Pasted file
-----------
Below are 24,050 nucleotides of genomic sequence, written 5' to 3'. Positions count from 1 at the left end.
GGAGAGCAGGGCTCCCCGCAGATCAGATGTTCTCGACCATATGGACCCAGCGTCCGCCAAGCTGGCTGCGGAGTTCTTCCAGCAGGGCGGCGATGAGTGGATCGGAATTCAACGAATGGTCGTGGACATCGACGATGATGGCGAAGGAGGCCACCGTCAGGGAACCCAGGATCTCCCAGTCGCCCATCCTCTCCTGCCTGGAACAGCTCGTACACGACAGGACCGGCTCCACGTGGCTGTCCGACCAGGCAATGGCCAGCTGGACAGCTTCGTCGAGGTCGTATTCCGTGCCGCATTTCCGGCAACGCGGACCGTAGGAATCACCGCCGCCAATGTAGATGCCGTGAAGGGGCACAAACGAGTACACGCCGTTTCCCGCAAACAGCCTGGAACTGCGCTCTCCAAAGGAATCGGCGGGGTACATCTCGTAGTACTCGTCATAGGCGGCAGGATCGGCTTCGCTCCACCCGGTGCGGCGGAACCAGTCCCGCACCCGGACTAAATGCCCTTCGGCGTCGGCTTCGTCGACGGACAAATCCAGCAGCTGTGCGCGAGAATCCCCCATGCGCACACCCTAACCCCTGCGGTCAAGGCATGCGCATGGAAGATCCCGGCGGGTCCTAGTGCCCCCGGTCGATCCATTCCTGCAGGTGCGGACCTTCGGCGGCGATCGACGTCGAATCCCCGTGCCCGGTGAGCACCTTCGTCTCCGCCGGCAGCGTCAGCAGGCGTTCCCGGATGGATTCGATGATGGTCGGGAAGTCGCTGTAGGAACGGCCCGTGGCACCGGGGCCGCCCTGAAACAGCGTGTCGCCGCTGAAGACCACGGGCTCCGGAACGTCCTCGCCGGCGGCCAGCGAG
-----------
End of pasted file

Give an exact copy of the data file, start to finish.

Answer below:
Below are 24,050 nucleotides of genomic sequence, written 5' to 3'. Positions count from 1 at the left end.
GGAGAGCAGGGCTCCCCGCAGATCAGATGTTCTCGACCATATGGACCCAGCGTCCGCCAAGCTGGCTGCGGAGTTCTTCCAGCAGGGCGGCGATGAGTGGATCGGAATTCAACGAATGGTCGTGGACATCGACGATGATGGCGAAGGAGGCCACCGTCAGGGAACCCAGGATCTCCCAGTCGCCCATCCTCTCCTGCCTGGAACAGCTCGTACACGACAGGACCGGCTCCACGTGGCTGTCCGACCAGGCAATGGCCAGCTGGACAGCTTCGTCGAGGTCGTATTCCGTGCCGCATTTCCGGCAACGCGGACCGTAGGAATCACCGCCGCCAATGTAGATGCCGTGAAGGGGCACAAACGAGTACACGCCGTTTCCCGCAAACAGCCTGGAACTGCGCTCTCCAAAGGAATCGGCGGGGTACATCTCGTAGTACTCGTCATAGGCGGCAGGATCGGCTTCGCTCCACCCGGTGCGGCGGAACCAGTCCCGCACCCGGACTAAATGCCCTTCGGCGTCGGCTTCGTCGACGGACAAATCCAGCAGCTGTGCGCGAGAATCCCCCATGCGCACACCCTAACCCCTGCGGTCAAGGCATGCGCATGGAAGATCCCGGCGGGTCCTAGTGCCCCCGGTCGATCCATTCCTGCAGGTGCGGACCTTCGGCGGCGATCGACGTCGAATCCCCGTGCCCGGTGAGCACCTTCGTCTCCGCCGGCAGCGTCAGCAGGCGTTCCCGGATGGATTCGATGATGGTCGGGAAGTCGCTGTAGGAACGGCCCGTGGCACCGGGGCCGCCCTGAAACAGCGTGTCGCCGCTGAAGACCACGGGCTCCGGAACGTCCTCGCCGGCGGCCAGCGAG